If you are doing research, the library has collections of documents dating back to the nation’s beginning that can be viewed online and downloaded as PDF files.
If you are a teacher trying to create visual aids for a class project, you can download photographs and artwork that cover everything from presidents to everyday people, places and events. You can even download detailed maps. And, best of all, it’s free.
I did a quick search for fun and turned up old photos of the Netherland Inn and the Deery Inn from the 1930s or ’40s just by typing “Kingsport” in the search line.
But the Library of Congress is not just about documents. A few years ago, it began to add audio files from the recordings archives to its website.
If you search “Franklin Roosevelt,” you can hear some of his speeches, including his Pearl Harbor speech, in their entirety and not just the short clips you get in the World War II documentaries.
But wait, there’s more. In that same search you will find a recording by blues artist Huddie Ledbetter, better known as “Leadbelly,” called “Please, President Roosevelt” as well as man in the street interviews made on Dec. 8, 1941, seeking reactions to Japan’s attack.
However, the library is not resting on its laurels and has now begun posting streaming videos of movies and newsreels from its film archives to the website as well.
The first movie I watched was a silent film from 1903 created by Thomas A. Edison called “The Great Train Robbery.”
The title triggered something in my memory. I had heard about this movie somewhere and there was something about it that caused an uproar in theaters.
The description that the movie provided to the theaters at the time read, “This sensational and highly tragic subject will certainly make a decided ‘hit’ whenever shown. In every respect we consider it absolutely the superior of any moving picture ever made. It has been posed and acted in faithful duplication of the genuine ‘hold ups’ made famous by various outlaw bands in the far West, and only recently the East has been shocked by several crimes of the frontier order, which in fact will increase the popular interest in this great headline attraction.”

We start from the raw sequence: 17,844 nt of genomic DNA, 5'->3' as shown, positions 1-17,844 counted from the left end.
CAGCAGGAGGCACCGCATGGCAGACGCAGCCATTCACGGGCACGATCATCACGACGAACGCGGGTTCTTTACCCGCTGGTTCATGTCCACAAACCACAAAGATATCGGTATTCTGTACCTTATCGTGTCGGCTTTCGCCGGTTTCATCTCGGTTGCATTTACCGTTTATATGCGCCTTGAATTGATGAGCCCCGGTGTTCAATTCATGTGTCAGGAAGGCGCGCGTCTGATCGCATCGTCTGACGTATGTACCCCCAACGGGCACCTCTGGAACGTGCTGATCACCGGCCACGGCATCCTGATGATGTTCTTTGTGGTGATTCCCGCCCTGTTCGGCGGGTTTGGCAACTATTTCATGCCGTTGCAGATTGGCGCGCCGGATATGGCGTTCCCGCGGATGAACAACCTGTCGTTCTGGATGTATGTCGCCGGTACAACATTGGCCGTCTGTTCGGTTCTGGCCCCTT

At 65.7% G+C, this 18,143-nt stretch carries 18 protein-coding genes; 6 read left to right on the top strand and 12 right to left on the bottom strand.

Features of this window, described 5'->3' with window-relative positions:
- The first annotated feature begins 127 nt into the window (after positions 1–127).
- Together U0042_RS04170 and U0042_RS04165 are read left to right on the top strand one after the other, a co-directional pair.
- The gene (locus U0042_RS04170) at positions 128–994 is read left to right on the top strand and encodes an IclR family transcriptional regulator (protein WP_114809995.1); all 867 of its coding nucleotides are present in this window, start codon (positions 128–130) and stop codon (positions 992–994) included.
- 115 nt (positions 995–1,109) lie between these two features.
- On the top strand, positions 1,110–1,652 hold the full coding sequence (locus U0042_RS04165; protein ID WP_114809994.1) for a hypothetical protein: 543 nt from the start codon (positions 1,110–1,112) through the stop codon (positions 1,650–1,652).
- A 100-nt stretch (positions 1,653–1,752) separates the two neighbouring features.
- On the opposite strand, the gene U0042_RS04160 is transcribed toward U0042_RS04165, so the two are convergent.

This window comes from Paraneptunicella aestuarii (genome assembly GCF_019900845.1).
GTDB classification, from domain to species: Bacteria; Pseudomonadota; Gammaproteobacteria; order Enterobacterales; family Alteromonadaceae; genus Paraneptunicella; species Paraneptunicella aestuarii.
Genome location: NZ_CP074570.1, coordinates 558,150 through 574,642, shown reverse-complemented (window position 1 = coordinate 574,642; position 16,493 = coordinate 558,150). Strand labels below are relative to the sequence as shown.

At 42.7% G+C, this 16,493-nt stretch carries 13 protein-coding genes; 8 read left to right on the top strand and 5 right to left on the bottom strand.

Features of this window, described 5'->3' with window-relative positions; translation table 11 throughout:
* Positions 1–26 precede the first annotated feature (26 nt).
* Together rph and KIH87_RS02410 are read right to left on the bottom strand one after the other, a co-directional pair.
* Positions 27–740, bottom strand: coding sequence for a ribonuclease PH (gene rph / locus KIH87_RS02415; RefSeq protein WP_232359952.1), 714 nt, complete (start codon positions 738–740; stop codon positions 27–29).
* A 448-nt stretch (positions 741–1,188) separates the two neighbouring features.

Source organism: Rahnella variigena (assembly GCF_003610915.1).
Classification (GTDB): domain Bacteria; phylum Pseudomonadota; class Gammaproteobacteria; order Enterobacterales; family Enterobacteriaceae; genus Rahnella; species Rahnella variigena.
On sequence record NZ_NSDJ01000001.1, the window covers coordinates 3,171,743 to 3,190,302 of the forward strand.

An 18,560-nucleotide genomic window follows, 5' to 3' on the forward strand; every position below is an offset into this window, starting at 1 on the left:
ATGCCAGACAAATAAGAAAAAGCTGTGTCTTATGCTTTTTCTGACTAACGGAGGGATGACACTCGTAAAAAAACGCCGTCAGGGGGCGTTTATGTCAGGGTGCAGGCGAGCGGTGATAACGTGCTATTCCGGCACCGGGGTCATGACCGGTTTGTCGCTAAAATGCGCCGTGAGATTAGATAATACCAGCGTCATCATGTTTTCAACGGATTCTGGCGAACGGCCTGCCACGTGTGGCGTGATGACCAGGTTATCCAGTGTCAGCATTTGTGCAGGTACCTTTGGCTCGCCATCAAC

I watched as the bandits boarded the train as it started to pull out from the station.
Then in a scene that would equal the violence of today, one of the bandits jumped one of the men operating the train, knocked him down and beat him mercilessly before throwing him off the train.
Except when the “victim” was thrown from the train, you could see it was a dummy.
Then there was a scene where one of the passengers was shot. They did the silent film death, throwing both arms over the head before spinning around and falling down.
All-in-all, though, it wasn’t a bad little movie, but I didn’t see much that would shock an audience. Until the end.
In the very last scene, Barns, the leader of the bandits, stands in front of a plain background facing the people in the theater. He then draws his pistol and begins firing at the audience.
Remember, this movie came out in 1903. Very few people had ever seen a “moving picture” and didn’t know what to expect. It was said that members of the audience screamed, women fainted and men threw themselves in front of their wives and children to protect them from the bullets when Barns opened fire.
The scene created such an uproar that theaters were given a option. To put it at the beginning or the end.
This was just a tiny slice of American history courtesy of the Library of Congress and I am looking forward to future additions to its online streaming.
Ned Jilton II is a page designer and photographer for the Times News as well as the writer of the “Marching with the 19th” Civil War series. You can contact him at njilton@ timesnews.net .